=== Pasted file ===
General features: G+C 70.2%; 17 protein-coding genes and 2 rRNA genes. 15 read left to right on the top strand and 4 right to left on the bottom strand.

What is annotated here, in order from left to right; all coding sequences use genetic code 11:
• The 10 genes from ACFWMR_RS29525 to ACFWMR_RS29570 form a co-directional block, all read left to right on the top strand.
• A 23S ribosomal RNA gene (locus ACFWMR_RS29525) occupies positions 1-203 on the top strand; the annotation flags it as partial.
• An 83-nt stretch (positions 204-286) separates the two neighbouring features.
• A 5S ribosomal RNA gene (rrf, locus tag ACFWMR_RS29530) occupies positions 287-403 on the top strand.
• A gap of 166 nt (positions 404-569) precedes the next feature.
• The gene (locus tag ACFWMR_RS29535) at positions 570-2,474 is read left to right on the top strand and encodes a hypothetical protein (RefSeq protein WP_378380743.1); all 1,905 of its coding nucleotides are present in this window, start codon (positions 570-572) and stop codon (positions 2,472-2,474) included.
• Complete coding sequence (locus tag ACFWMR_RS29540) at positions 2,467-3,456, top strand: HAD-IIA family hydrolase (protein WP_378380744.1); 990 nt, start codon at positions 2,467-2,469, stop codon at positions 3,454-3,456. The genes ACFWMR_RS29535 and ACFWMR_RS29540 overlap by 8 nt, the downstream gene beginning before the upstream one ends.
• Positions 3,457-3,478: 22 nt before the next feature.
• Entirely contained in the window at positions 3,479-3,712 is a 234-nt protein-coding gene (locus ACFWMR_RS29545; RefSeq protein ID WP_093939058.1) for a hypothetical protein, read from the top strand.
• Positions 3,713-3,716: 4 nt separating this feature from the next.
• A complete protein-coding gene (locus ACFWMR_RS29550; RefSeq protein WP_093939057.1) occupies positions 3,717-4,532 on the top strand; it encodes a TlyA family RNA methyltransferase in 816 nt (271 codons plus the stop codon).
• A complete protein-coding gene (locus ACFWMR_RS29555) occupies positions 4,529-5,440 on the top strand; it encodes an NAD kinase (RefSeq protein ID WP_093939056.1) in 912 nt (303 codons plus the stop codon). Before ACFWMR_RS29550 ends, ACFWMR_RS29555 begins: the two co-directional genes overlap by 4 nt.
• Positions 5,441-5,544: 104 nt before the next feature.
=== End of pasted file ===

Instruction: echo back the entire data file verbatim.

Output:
General features: G+C 70.2%; 17 protein-coding genes and 2 rRNA genes. 15 read left to right on the top strand and 4 right to left on the bottom strand.

What is annotated here, in order from left to right; all coding sequences use genetic code 11:
• The 10 genes from ACFWMR_RS29525 to ACFWMR_RS29570 form a co-directional block, all read left to right on the top strand.
• A 23S ribosomal RNA gene (locus ACFWMR_RS29525) occupies positions 1-203 on the top strand; the annotation flags it as partial.
• An 83-nt stretch (positions 204-286) separates the two neighbouring features.
• A 5S ribosomal RNA gene (rrf, locus tag ACFWMR_RS29530) occupies positions 287-403 on the top strand.
• A gap of 166 nt (positions 404-569) precedes the next feature.
• The gene (locus tag ACFWMR_RS29535) at positions 570-2,474 is read left to right on the top strand and encodes a hypothetical protein (RefSeq protein WP_378380743.1); all 1,905 of its coding nucleotides are present in this window, start codon (positions 570-572) and stop codon (positions 2,472-2,474) included.
• Complete coding sequence (locus tag ACFWMR_RS29540) at positions 2,467-3,456, top strand: HAD-IIA family hydrolase (protein WP_378380744.1); 990 nt, start codon at positions 2,467-2,469, stop codon at positions 3,454-3,456. The genes ACFWMR_RS29535 and ACFWMR_RS29540 overlap by 8 nt, the downstream gene beginning before the upstream one ends.
• Positions 3,457-3,478: 22 nt before the next feature.
• Entirely contained in the window at positions 3,479-3,712 is a 234-nt protein-coding gene (locus ACFWMR_RS29545; RefSeq protein ID WP_093939058.1) for a hypothetical protein, read from the top strand.
• Positions 3,713-3,716: 4 nt separating this feature from the next.
• A complete protein-coding gene (locus ACFWMR_RS29550; RefSeq protein WP_093939057.1) occupies positions 3,717-4,532 on the top strand; it encodes a TlyA family RNA methyltransferase in 816 nt (271 codons plus the stop codon).
• A complete protein-coding gene (locus ACFWMR_RS29555) occupies positions 4,529-5,440 on the top strand; it encodes an NAD kinase (RefSeq protein ID WP_093939056.1) in 912 nt (303 codons plus the stop codon). Before ACFWMR_RS29550 ends, ACFWMR_RS29555 begins: the two co-directional genes overlap by 4 nt.
• Positions 5,441-5,544: 104 nt before the next feature.